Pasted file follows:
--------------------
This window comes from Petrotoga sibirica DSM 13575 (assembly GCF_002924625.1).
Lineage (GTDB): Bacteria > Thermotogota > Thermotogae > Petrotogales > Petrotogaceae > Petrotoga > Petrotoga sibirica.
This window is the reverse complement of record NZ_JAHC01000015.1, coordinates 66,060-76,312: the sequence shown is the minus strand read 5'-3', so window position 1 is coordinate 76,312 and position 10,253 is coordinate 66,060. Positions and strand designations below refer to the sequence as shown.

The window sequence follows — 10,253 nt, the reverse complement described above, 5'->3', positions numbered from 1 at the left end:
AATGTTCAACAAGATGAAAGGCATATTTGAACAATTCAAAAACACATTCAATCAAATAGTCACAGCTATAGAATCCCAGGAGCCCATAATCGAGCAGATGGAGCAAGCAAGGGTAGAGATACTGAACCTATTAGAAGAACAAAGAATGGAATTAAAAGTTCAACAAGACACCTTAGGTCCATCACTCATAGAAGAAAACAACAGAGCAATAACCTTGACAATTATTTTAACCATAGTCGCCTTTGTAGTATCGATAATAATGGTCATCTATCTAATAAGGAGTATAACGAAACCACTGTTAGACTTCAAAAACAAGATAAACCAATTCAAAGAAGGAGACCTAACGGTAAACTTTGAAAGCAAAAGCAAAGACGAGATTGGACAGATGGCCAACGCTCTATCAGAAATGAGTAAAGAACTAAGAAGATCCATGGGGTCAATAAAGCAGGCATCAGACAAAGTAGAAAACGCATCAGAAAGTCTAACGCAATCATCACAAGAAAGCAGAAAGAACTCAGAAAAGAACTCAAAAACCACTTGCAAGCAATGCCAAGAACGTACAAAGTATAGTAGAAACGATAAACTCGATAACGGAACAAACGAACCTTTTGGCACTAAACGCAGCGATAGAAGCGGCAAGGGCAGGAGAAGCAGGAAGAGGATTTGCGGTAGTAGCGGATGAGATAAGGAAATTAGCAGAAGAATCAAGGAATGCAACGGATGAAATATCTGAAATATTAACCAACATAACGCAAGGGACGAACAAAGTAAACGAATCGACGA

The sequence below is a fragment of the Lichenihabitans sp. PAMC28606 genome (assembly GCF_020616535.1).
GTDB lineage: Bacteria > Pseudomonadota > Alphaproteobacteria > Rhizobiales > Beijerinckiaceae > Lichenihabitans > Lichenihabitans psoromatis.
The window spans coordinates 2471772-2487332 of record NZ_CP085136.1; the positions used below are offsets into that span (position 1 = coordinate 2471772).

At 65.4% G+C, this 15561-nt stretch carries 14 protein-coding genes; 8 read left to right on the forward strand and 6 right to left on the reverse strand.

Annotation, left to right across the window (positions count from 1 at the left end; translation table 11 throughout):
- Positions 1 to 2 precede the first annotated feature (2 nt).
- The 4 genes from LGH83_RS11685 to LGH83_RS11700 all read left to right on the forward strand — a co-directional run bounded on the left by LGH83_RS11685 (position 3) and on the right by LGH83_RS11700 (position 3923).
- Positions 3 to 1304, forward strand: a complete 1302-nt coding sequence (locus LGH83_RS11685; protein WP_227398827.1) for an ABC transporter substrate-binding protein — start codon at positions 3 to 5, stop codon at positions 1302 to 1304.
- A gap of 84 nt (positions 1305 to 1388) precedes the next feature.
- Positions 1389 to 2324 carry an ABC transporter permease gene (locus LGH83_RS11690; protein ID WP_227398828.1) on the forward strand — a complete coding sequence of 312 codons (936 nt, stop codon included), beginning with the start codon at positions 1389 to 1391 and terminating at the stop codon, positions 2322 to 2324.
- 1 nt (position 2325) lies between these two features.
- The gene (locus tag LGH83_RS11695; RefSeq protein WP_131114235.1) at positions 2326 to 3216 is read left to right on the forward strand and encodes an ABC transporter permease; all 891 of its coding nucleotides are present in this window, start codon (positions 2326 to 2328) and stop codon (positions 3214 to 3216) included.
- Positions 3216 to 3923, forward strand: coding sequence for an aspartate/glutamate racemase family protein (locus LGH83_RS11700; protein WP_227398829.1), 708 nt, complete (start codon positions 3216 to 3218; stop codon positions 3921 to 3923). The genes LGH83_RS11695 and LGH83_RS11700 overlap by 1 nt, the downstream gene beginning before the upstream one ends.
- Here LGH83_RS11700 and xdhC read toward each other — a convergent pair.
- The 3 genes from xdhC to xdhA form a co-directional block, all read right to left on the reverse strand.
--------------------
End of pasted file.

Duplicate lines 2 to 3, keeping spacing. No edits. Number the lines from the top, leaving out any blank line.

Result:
Lineage (GTDB): Bacteria > Thermotogota > Thermotogae > Petrotogales > Petrotogaceae > Petrotoga > Petrotoga sibirica.
This window is the reverse complement of record NZ_JAHC01000015.1, coordinates 66,060-76,312: the sequence shown is the minus strand read 5'-3', so window position 1 is coordinate 76,312 and position 10,253 is coordinate 66,060. Positions and strand designations below refer to the sequence as shown.